7)  I hardly dare mention it, but I’m going to.  If I want to buy strawberry jam in the shop down the road that was made in Spain, I know that the contents will be as safe for my child as strawberry jam that was made in East Sussex and will be lovely and fruity rather than filled with sawdust or plums-with-strawberry-flavouring.  It has to be, or they’re not allowed to sell it here.

8)  I love that it’s so easy to travel around Europe, crossing borders without tedious queuing and visas, fulfilling the quote attributed to Ernest Bevin “my policy is to be able to take a ticket at Victoria station and go anywhere I damn well please!

9)  Despite living on an island, I grew up living closer to Calais than to London, and could see France from the beach nearest to my house… and had a friend who lived on the other coast who could see that beach from hers!

 

10)  I have posted 10 random things in a random order, some triggered by the one in front, others completely disjointed.  If I was writing this list in French in the 1960s, this would be known as a stream of consciousness list!  How fantastic would that be? Tres Marguerite Duras. And that itself brings back the memory of reading L’Amant for A-level French. Not my finest hour!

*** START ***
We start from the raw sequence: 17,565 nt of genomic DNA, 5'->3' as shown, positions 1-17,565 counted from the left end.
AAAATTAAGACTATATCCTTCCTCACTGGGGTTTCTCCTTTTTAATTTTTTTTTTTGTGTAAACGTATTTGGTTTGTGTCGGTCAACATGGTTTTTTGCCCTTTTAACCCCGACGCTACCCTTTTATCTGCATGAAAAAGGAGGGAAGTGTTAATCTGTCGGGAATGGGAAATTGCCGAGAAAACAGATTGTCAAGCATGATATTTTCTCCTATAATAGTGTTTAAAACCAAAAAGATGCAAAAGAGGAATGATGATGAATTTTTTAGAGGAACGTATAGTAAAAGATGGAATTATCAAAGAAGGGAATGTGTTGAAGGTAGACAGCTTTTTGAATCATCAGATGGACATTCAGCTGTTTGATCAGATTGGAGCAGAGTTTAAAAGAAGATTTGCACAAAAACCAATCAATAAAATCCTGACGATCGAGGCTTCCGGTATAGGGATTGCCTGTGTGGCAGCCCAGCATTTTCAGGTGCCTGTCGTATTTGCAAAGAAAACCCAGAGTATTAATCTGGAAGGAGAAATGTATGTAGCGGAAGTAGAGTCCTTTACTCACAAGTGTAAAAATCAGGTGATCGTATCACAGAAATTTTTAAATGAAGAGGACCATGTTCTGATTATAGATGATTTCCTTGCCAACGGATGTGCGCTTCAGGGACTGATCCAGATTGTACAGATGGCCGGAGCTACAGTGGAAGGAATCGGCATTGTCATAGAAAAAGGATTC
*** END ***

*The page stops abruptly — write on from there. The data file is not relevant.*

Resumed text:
P.S. Write on My Europe Week, or link a post on your own blog, in the language of your choice. Twitter away under #MyEurope and #EuropeDay. Share your Europe.

They also serve… but don’t count?

Ladies and gentlemen, today’s blog is dedicated to those who cannot make a difference to the general election today.

I’m not talking about people that did not register (their fault). 
Nor those who choose not to use the vote that others fought and died for them to have (and this debt is particularly great for women – yes, I would have been a suffragette). 
I’m not even talking about those in safe seats (after all, if enough votes are there percentage-wise nationally then it should be impossible to claim a mandate that ignores popular support for voting reform). 
And I’m not going to write more than this sentence about the scandal of our service personnel overseas who accidentally found themselves disenfranchised while on active service.

Today’s post does concern people who are effectively serving the interests of their country, but who are also exercising their rights as citizens of this country.  Today there are thousands of British people abroad, in other Member States of the European Union, who, because they have been abroad for more than 5 years have lost their right to vote in UK general elections.